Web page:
ANNAPOLIS, Md. (AP) — Standards are not the real problem with the much-criticized educational program known as Common Core; the real issue is how those standards are being applied, one lawmaker argued Wednesday before a House committee.
Del. Eric Luedtke has introduced a bill to appoint a 16-member research workgroup that would evaluate schools' needs and make budget and policy recommendations to the state.
The measure, which is supported by the Maryland State Department of Education, is one of several bills introduced this session to smooth out the transition to Common Core, a set of standards defining what K-12 students should know in language arts and mathematics by the end of each grade.
Common Core critics say schools need more flexibility, and they worry about binding teachers to standardized tests. So far the changes are also catching many teachers off guard.
Luedtke, who teaches middle school in Montgomery County, thinks these complaints often arise from implementation failures.
"The standards themselves are not the issue," he told the House Ways and Means Committee.
Betty Weller, president of the Maryland State Education Association, said most parents would describe the schools' transition to Common Core as a "train wreck."
Ultimately the state plans to have standardized tests administered online. But some schools need significant technological upgrades to prepare, Weller said. Further, Luedtke said students come to his school with almost no experience using computers. Classrooms could use more resources to train them.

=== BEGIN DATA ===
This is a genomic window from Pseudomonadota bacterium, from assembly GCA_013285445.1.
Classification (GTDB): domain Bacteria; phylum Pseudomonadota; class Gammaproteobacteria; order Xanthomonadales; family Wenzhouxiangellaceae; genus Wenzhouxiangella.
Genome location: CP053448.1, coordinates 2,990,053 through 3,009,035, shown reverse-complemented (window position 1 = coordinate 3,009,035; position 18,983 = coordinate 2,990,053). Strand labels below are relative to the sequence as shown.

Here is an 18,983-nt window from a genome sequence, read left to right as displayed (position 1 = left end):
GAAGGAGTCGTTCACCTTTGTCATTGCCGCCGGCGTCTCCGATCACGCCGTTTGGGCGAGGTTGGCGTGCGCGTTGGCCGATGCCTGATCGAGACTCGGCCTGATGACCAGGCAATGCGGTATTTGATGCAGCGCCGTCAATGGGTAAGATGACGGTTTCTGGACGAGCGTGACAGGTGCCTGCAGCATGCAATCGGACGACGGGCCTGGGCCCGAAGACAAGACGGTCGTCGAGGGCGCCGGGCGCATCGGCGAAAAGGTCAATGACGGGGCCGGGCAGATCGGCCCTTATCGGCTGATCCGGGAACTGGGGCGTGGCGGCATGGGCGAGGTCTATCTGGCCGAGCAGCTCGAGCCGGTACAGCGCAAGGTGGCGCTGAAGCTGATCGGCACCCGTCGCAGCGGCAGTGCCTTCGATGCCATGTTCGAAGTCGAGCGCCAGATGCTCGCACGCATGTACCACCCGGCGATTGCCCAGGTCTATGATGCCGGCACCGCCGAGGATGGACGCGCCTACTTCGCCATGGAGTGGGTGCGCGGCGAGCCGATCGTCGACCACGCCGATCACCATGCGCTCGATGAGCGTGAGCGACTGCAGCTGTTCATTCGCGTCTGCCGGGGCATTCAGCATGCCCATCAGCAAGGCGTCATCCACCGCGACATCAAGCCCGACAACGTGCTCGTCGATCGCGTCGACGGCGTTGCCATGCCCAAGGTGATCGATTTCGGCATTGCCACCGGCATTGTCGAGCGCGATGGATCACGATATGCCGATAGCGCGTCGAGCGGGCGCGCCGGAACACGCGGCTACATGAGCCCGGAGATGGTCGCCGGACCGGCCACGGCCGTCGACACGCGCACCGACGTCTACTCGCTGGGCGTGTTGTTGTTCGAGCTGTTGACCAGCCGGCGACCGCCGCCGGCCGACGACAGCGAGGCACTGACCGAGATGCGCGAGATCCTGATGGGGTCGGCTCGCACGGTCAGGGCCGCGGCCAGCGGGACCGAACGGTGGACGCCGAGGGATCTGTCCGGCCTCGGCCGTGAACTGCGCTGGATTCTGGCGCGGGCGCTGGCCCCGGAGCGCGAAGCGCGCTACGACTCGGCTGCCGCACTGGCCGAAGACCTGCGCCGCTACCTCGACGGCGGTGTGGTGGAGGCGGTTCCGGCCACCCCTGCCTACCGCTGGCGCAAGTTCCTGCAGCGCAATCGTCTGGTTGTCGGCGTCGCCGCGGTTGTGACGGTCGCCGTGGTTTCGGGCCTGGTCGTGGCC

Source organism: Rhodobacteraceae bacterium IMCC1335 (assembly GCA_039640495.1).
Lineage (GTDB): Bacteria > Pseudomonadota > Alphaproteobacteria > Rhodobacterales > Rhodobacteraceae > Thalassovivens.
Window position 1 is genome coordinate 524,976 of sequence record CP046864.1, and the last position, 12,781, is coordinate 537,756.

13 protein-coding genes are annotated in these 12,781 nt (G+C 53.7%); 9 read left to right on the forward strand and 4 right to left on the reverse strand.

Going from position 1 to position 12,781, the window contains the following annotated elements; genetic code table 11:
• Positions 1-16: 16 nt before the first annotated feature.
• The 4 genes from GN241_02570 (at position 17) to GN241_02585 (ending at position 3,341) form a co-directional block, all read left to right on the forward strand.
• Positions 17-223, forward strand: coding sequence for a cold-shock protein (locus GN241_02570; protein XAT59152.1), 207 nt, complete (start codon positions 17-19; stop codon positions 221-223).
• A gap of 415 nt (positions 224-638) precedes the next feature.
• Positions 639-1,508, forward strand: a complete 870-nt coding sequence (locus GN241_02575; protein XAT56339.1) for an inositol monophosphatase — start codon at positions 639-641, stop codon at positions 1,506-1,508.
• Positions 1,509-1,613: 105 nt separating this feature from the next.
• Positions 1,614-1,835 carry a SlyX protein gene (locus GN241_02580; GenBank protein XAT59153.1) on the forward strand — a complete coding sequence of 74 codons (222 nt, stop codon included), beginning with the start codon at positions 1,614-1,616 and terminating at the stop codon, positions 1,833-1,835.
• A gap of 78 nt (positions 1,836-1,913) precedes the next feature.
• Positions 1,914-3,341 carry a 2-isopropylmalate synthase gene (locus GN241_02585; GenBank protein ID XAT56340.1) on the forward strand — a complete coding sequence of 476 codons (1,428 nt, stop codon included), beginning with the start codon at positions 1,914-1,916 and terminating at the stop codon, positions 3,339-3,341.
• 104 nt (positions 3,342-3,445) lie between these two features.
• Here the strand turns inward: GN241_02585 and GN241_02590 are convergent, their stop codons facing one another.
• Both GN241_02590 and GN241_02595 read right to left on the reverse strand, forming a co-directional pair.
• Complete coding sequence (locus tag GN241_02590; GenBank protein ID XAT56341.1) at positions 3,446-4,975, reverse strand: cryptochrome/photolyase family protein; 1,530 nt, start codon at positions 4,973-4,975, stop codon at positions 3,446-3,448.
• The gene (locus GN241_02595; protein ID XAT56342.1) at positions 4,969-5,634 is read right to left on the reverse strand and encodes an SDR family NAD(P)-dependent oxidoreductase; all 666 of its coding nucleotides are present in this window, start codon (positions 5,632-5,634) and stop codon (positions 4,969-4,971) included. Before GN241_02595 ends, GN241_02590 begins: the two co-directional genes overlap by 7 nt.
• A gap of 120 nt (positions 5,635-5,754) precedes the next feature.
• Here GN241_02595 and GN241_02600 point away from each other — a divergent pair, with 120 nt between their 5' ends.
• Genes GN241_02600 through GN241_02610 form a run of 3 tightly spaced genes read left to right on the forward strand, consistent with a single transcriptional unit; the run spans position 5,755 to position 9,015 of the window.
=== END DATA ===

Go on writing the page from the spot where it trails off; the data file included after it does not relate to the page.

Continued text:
For teachers, professional development varies widely by district, Weller said. In some cases, schools are replacing curricula so they are better aligned with standardized tests, and teachers get their new lesson plans just days in advance. Besides curricula, some teachers need to learn entirely different pedagogical methods, she said.
The workgroup would focus on technology, computer training and teacher development. The governor would appoint 11 of its members, and the rest would be lawmakers and the schools superintendent.
The workgroup would assess every district's technological needs and create a professional development plan that schools could start using this fall.
Del. Joseph Boteler, a Baltimore County Republican, objected Wednesday that the workgroup should have some members who want to cancel the Common Core transition altogether. The way Luedtke has proposed, it would be "very heavily slanted" toward Common Core supporters, he said.
Two parents also testified against Luedtke's bill on grounds that Maryland shouldn't be adopting Common Core standards at all. Kimberlee Shaw, an Anne Arundel County mother, predicted that the state would use this workgroup to placate parents without actually addressing their concerns.
Responding to Boteler, Luedtke said the Common Core debate too often shifts to "ideological" questions when schools need logistical help.